Christmas day brought an explosion of agony. Take cover, everyone. I lashed out at my family. I ignored text messages from my best friends. I turned off my location services and hid at my brother’s grave for the entire day, rotating between laying down on my side and crying into my arm, holding myself in a ball and crying into my knees, and standing, attempting to leave, then sitting back down as I realized I had nowhere else to go.

“Why aren’t you here anymore.”

“Why aren’t you here for Christmas.”

“I hate Dallas for all the bullshit that happens here.”

“It’s fucking Christmas and I’m sitting in a graveyard looking for you.”

In reality, there were places for me to go, but when you can’t compose yourself and have no intention to, it takes out any place in public, any place with happy people, or any place with people in general. I was that person so upset that if you had seen me you would have run the other way. And that’s how I wanted it.

My Mom’s depression kept her foggy and asleep most of the day. My Dad was with my Stepmom and stepsisters. My sister was spending the first Christmas with her fiancé’s family. Had I wanted to be with any of them I could have, but my mind couldn’t rationalize that the problem was me. I was actively cruel to them. Then I ignored them. I cut my family because I was bleeding my heart out.

My response to turmoil is always flight. If I can, I need to flee the place that I’m associating with my negative emotions, ideally on a plane going across an ocean. No, I have not tested this in combat. I knew the holidays would be complicated, so I’d planned an escape from the continent leaving at 5:30 Christmas night.

Despite my aggressive texts about his “new family”, my Dad showed up insistent on driving me to the airport. I was silent the entire ride over, and only spoke briefly to bitch about how I just needed to get far away and alone as soon as possible. I looked horrible, I was awful to be around, and I felt grief as deeply as I did the first night that I learned Ike was gone: the kind of grief that sits on your chest, drains the happiness from every inch of you, and takes away the strength to hold back tears.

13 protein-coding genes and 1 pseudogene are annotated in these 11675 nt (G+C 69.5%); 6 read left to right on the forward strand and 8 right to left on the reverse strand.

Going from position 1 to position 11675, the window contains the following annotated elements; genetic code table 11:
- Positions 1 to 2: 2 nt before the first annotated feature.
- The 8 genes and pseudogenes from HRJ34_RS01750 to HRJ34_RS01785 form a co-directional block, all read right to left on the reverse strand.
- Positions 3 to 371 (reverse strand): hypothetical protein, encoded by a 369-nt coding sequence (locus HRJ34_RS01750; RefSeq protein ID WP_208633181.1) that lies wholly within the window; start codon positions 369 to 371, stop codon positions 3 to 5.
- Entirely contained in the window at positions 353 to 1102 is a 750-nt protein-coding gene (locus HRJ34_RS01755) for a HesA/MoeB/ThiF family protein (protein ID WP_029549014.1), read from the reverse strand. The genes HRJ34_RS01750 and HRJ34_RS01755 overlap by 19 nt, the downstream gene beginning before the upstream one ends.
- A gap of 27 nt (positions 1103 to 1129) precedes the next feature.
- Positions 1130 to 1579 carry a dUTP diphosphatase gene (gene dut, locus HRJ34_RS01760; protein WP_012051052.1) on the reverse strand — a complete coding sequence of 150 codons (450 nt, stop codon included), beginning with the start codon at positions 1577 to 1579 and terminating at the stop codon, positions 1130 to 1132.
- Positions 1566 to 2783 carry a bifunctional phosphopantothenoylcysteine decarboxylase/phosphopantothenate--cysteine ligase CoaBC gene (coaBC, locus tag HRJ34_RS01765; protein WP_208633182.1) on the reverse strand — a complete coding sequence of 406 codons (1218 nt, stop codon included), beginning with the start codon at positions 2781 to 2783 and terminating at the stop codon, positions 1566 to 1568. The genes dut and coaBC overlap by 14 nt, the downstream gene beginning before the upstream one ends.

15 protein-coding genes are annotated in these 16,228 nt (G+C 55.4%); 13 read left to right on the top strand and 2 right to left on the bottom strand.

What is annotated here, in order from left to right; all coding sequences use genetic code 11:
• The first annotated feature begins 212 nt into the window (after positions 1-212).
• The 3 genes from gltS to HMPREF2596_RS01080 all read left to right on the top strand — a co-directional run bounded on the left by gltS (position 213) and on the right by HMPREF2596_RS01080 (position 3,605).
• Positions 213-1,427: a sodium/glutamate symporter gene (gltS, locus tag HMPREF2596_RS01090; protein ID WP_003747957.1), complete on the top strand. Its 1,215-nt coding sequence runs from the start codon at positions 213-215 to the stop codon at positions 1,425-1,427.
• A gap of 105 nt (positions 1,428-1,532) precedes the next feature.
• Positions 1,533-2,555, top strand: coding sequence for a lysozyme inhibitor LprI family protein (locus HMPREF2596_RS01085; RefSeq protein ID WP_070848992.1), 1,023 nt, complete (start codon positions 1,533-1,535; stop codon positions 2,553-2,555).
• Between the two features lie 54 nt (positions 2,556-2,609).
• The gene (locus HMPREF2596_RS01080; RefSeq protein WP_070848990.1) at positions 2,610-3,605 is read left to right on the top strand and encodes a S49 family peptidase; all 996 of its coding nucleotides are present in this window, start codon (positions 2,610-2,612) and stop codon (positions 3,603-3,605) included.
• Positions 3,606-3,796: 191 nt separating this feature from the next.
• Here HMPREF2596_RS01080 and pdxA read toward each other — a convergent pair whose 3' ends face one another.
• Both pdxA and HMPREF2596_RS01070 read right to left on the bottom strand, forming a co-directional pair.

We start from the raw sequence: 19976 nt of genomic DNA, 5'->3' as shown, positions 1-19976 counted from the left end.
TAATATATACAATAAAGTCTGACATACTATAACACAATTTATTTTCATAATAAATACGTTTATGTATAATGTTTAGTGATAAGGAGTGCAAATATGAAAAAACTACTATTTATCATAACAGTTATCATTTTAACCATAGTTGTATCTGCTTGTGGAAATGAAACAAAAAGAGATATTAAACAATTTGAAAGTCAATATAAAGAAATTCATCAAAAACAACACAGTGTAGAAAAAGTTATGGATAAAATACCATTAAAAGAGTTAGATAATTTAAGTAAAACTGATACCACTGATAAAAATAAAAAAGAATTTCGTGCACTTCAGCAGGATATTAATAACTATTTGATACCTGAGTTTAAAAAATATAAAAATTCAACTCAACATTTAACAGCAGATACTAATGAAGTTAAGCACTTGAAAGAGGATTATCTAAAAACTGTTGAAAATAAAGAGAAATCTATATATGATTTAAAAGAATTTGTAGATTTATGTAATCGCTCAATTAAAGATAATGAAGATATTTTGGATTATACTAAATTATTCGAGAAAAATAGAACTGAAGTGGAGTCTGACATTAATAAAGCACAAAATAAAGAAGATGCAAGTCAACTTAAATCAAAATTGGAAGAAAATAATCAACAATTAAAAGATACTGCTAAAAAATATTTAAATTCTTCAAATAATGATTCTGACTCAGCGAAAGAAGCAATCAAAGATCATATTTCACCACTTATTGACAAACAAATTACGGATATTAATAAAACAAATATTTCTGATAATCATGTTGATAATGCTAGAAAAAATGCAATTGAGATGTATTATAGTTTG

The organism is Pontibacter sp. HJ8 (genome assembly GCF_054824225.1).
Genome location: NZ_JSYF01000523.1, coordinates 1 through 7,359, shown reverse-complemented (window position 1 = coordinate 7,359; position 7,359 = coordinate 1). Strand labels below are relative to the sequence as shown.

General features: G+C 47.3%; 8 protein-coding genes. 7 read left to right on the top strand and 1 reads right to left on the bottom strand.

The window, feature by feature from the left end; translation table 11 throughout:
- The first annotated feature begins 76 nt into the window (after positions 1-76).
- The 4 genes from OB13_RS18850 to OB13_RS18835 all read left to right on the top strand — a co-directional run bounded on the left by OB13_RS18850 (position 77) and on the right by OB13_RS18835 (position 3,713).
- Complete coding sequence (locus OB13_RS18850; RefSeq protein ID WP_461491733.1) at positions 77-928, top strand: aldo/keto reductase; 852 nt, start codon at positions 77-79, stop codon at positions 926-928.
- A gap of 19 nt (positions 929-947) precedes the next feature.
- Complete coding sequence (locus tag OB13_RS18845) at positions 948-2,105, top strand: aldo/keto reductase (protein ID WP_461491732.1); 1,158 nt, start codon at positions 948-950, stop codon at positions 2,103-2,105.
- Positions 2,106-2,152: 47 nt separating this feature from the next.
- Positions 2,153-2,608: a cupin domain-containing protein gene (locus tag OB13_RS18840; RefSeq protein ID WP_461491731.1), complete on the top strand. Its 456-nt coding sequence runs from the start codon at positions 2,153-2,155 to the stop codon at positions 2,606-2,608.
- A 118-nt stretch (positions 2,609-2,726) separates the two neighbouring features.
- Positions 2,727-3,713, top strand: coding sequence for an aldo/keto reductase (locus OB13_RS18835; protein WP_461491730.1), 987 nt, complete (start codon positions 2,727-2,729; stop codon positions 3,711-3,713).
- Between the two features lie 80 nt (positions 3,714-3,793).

I ran to the check-in counter before my Dad could say a word. I couldn’t wait to take a sleeping pill and wake up in Doha. My horrible day was about to get better with distance between me and the mess I’d made because I was upset.

Plot twist! “Sorry m’am, we cannot let you on this flight. Your passport is full. You’ll need to get a new one before you can leave the country.”

I didn’t know this was possible either. I was livid, confused, crying again. “I have to get on this flight, I’m going to climb Kilimanjaro to honor my brother on the anniversary of his passing (yes, I played the death card) please just let me on.” I held up the line. I called my Dad and he, embarrassingly, thought being an old white man would make the agent think differently. He pursed his lips. As I’ve learned previously, there’s no room for sympathy in matters of international security.